Saturday, May 14, 2011

2008 Continuum – a new golden era of Mondavi is born

In the world of movies, it’s almost always the first in a series of movies that’s the best – the sequel is normally not as well written and made. In this case, I find the continuation of the fabulous story of Robert Mondavi to be absolutely stunning! Not that I wasn’t impressed and touched by the finest wines from Robert Mondavi Winery and the original story of Robert Mondavi – his achievements ranks among the greatest in the history of wine!
Sadly, the glory of the Mondavi dynasty faded a bit towards the end (I still liked the best wines from Napa Valley), especially towards the mid 1990s when the company grew too much and in some way lost its focus, while Napa Valley as a whole took giant steps forward and saw that boom that Robert Mondavi always talked about – decades earlier.

The very minute I heard the family lost control over their company, and was bought out by the giant Constellation Brands, my first thought was that it wouldn’t take long before something new would come out from the Mondavi family. Just doing nothing isn’t, as far as I know, something that’s in the genes of a Mondavi.

But how does one move from there?

Constellation Brands had bought out the family in 2004, Robert and his daughter Marcia and winemaking son Tim moved fast. Already 2005 they made their first new wine, then from fruit sourced from the famous To Kalon Vineyard, adjacent to their formed estate in Oakville. They called the wine Continuum, which is a brilliant name, for it is a continuation of the heritage started already with Cesare Mondavi, now nearly a century ago.

The Mondavi family managed to purchase a fantastic property with 70 hectares of land at 400 to 490 meters of altitude on Pritchard Hill, 16.60 hectares of it already planted to vines in 1991 and 1996 (those grapes went into the wine Versant). After they have bought this property in 2008, they started to clear land and plant new vineyard lots in 2010. Today the Cloud View Vineyard, the new name of the vineyard, covers a total of 24.30 hectares.

It’s a challenge to farm the land up here, the soil is poor and well drained, it actually have pretty much the same structure as the llicorella soil in Priorat in Spain – it’s a very stony, reddish volcanic soil. In the past it wasn’t considered to be suitable for growing grapes, since yields rarely exceeds 20-24 hectoliters per hectare, but modern winegrowers who makes wines from these low yielding vines just love the structure, the mineral notes and the intensity of flavors in grapes grown in these poor conditions. However, the hard work and the small yields will result in high wine prices. That’s intelligible and just fair. Great wines will never come cheap. (And why should they?)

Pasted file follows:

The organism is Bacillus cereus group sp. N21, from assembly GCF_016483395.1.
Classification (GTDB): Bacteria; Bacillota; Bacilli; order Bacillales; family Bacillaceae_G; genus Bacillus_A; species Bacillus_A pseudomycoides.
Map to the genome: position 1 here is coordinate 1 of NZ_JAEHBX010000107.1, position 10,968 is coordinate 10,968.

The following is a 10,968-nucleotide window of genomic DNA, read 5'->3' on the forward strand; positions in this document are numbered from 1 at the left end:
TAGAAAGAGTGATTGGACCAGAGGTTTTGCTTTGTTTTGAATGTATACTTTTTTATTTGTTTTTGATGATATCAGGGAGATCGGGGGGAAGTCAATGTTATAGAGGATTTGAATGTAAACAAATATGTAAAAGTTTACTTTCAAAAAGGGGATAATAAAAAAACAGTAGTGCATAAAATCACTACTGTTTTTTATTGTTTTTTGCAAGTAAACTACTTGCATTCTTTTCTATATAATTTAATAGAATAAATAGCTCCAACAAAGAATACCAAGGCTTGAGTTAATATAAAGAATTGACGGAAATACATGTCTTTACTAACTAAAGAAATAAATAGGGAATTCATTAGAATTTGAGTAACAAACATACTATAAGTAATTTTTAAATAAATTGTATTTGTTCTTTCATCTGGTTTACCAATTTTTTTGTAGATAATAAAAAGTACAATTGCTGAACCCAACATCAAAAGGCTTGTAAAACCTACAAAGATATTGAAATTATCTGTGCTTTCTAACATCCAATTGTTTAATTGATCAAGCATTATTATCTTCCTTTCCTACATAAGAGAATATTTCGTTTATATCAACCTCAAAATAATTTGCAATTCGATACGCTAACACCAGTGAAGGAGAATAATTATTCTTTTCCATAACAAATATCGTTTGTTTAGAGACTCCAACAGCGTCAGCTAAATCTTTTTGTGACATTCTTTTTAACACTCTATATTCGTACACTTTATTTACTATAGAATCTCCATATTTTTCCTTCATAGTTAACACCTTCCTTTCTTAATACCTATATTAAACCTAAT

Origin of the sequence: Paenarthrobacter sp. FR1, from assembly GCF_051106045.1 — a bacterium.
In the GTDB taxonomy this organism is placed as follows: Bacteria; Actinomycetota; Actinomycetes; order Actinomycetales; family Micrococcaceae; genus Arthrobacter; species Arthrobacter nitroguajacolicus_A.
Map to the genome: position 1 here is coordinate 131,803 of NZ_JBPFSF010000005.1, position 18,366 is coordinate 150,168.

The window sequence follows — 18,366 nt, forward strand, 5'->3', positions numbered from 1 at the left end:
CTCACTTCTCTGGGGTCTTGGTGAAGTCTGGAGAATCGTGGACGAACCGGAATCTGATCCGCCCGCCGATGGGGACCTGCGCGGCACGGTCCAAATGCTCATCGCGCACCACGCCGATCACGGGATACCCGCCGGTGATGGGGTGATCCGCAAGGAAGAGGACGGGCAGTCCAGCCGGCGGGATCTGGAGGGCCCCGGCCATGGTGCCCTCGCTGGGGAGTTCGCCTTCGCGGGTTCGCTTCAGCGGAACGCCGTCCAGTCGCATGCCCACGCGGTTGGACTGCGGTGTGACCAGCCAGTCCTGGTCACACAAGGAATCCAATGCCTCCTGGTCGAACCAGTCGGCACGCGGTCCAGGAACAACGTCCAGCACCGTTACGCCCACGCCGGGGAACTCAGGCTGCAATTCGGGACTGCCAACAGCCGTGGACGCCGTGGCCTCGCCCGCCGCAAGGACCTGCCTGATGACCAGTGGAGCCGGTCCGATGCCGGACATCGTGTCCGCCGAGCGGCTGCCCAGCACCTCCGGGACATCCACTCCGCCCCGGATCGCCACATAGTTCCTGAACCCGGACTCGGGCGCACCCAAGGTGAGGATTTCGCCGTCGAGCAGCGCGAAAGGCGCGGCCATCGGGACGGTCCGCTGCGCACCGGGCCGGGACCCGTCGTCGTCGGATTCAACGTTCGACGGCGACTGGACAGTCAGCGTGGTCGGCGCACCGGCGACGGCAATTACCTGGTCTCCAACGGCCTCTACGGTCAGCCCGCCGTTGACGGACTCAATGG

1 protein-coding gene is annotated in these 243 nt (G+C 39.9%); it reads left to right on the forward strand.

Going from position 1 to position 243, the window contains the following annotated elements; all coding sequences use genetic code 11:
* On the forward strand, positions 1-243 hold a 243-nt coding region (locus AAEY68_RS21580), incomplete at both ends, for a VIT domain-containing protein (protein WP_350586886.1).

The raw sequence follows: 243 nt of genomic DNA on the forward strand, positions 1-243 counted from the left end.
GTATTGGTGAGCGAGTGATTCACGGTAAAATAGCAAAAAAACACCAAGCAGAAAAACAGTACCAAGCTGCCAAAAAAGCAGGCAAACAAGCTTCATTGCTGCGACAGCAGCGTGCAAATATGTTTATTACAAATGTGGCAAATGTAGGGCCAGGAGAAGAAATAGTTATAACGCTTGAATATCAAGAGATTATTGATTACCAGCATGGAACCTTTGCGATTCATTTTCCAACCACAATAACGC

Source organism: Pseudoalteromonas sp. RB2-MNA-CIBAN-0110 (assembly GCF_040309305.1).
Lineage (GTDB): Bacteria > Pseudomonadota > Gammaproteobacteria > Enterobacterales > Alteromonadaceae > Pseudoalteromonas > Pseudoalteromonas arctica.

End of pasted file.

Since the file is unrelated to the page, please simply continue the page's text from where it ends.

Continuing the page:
Next month, the construction of the estate winery will start – caves will be excavated into the mountainside for a barrel cellar with even temperatures, connected to the winery which will have four rooms with wooden fermentation vats (like those at Robert Mondavi Winery, but smaller). I can only guess that the small details in the wine will be even finer tuned with this. Today the wines are custom crushed at the Trinchero family winery.

The view from the vineyard atop of Pritchard Hill is magnificent. A clear day you may see all the way to San Francisco. Not that the view is the reason for climbing the mountain, the true treasure is the wine made up here.

2008 Continuum / 95-97 p
This is a blend of 71 percent Cabernet Sauvignon, 17 percent Cabernet and small portions of Petit Verdot and Merlot. In this vintage, some 70 percent of the fruits comes from the estate vineyards – so for the first time since the inaugural vintage (2005) we are able to get a pretaste on what eventually will be one of the finest wines in the valley (or more accurate, above the valley). When the vineyards are mature, the blend will most likely consist of around 60 percent Cabernet Sauvignon and a greater proportion of Cabernet Franc Franc (which thrives in the reddish volcanic soil here).
Without doubts, Tim Mondavi is a great winemaker. Small yields, a strict selection of grapes, a few days of cold soak to enhance the flavors and reduce the amount of bitterness from the skins and seeds, and then a natural fermentation with a cuvaison of around 30-35 days. Then the wine is transferred into brand new French oak barrels for malolactic fermentation and around 20 months of ageing. The result is stunning!
Color is very dark, purple and almost opaque. Already above the glass, the aromas are rich and very intense, loaded with cassis and dark cherries, with a note reminiscent of violets, and in the background there’s a very complex addition of the stony soil (it’s just like someone stood outside the window, and hammers on rocks). That stony quality will follow on the palate, and in combination with the lively acidity it creates an energy that’s just amazing. It’s like the wine dances on your tongue. I can’t help falling for this – in all possible ways the wine speaks of its origin, and Tim Mondavi have just added his skills to steward that, without interfering. This is a wine of true terroir!Although there’s enough sweetness from the ripe fruit to be charming, there’s also a firm and very serious tannic structure not to be ignored. I’d recommend an hour or two in the decanter, or even a few more years in the cellar before you pop the cork. A not to daring guess is that this wine will into something extremely complex and Bordeaux like with ageing.
Style wise I’d call this a neo-classic wine. It offers everything you like from Napa Valley, without being over the top or to ripe or alcoholic. By the way, I didn’t even think about the alcohol when I tasted the wine. Almost 2 000 cases were made – still the wine is hard to find. But it’s well worth trying ...
Drink it 2014-2032.

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